If someone living in Oregon has named you as the personal representative or executor in their Will, then you will need to begin the process known as probate.  Here is a summary overview and outline of the Probate process in Oregon (we also handle Washington and California probates, but the process is a little different in each state):

  1. When your loved-one passes away, you will need to get a copy of the death certificate along with a copy of their estate planning documents including their Will and/or Trust and bring them to an attorney.
  2. If you loved-one had any assets, the attorney will draft a Probate Petition and, if needed, work with a bonding company to purchase a bond that the court may require.
  3. Once finalized and signed, the attorney will file the Probate Petition with the county court where your loved-one lived. The petition will provide information about your loved-one, information about their heirs, and their assets.Additionally, the petition will ask the court to issue Letters Testamentary.The petition, and other notices along the way, will be sent to heirs, beneficiaries and state agencies, informing them of your loved-one’s passing and the status of the probate proceeding.
  4. The court will then approve the petition and grant you Letters Testamentary.
  5. With the Letters Testamentary, you can begin collecting all of your loved-one’s assets and open a new bank account for the estate. Without the Letters Testamentary, the bank, financial advisors, and others generally will not give you information about your loved-one’s accounts or help you gather the assets.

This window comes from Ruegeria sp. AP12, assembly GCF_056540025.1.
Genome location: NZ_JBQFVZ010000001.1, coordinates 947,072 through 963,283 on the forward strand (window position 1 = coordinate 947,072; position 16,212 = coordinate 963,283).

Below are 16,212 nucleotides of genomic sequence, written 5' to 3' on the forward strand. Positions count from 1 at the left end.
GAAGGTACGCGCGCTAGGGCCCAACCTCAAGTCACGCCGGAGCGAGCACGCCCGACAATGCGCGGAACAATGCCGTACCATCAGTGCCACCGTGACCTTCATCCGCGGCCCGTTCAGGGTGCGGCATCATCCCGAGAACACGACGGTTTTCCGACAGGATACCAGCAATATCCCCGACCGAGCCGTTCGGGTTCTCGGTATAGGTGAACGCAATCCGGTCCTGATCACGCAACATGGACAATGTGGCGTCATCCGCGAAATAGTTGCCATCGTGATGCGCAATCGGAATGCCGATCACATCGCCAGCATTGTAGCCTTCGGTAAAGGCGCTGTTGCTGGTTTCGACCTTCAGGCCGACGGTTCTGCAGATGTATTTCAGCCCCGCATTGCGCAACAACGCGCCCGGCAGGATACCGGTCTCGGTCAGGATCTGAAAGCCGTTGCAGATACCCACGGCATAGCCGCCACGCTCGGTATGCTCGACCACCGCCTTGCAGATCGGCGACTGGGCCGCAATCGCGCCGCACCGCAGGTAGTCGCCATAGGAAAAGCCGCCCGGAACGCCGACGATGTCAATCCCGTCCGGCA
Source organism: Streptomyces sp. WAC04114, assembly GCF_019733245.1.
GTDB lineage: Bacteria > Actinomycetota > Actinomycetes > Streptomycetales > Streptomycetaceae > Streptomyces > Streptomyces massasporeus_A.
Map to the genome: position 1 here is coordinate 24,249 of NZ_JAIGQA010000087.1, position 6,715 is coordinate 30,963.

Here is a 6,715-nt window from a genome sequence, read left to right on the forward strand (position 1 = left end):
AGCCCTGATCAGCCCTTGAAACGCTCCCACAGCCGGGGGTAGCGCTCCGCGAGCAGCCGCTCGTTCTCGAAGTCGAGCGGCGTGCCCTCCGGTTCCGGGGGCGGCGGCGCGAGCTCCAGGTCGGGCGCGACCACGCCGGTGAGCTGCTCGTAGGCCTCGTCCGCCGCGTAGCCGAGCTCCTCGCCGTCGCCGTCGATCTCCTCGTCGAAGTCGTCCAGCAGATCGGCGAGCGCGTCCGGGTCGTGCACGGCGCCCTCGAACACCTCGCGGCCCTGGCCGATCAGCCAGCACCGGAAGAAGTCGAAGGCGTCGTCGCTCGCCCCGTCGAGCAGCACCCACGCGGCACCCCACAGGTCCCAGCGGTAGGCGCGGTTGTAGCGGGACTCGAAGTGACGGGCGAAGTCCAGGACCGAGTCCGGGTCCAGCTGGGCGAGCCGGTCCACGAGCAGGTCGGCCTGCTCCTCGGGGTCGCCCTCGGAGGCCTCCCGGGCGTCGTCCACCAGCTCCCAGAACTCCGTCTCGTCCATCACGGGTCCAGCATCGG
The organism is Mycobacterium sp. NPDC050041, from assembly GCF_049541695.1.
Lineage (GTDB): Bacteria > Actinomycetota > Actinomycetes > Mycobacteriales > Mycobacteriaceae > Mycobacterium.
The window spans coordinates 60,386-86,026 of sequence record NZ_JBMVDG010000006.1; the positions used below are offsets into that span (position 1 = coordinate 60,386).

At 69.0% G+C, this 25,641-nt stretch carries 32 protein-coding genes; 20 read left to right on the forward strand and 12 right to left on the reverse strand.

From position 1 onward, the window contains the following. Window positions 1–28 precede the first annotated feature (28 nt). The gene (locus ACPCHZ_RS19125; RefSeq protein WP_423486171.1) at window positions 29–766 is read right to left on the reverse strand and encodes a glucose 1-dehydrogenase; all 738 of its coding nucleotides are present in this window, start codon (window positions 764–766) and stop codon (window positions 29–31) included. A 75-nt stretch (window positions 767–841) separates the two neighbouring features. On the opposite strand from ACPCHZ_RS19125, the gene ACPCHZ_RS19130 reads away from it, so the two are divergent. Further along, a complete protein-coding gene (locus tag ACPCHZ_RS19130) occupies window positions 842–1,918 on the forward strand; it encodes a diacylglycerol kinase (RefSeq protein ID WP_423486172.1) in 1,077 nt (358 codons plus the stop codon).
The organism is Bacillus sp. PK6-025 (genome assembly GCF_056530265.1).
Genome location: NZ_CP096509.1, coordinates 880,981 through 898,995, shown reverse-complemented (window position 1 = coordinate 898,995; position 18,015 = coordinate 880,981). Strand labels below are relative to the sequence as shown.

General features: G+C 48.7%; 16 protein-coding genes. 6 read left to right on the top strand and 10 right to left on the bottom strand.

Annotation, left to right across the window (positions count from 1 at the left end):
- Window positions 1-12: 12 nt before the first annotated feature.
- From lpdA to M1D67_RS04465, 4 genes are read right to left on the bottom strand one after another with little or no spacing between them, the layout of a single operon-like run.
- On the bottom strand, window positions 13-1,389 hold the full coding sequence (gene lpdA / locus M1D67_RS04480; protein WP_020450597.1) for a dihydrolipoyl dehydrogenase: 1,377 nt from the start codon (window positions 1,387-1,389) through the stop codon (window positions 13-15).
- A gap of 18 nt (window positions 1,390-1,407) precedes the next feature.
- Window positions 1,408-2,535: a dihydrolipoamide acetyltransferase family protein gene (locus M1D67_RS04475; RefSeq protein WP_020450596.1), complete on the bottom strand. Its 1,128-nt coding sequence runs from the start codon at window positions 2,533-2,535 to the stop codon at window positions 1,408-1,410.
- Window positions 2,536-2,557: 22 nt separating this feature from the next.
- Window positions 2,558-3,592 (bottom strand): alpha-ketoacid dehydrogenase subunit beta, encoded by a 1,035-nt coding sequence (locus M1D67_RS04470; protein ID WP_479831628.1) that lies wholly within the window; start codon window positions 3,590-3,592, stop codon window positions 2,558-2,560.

6. Meanwhile, the attorney will prepare and publish a notice in the newspaper informing the public that your loved one has passed. This is required in Oregon, because it gives creditors a chance to come forward and make their claims against the estate.
  7. At this point, you wait for 4 months to pass from the time the newspaper notice is published. In some instances, you will be able to sell your loved-one’s home and other assets during this waiting period.
  8. Once you have completed the waiting period and gathered the assets, you will give the information to the attorney and they will prepare an accounting, which will also be filed with the court.
  9. Finally, once the court has approved everything, you can  distribute the assets according to the terms of the Will, or if there is no will, then according to Oregon’s statutes.
  10. Additionally, if your loved-one’s gross estate is over $1 Million, then you will need to prepare and file an Oregon estate tax return. To calculate the potential estate taxes, click here.
  11. Please visit our Contact Us page, or call us at 503-641-6262, or email us at info@myattandbell.com to schedule an appointment to start the process of probating your loved-one’s estate.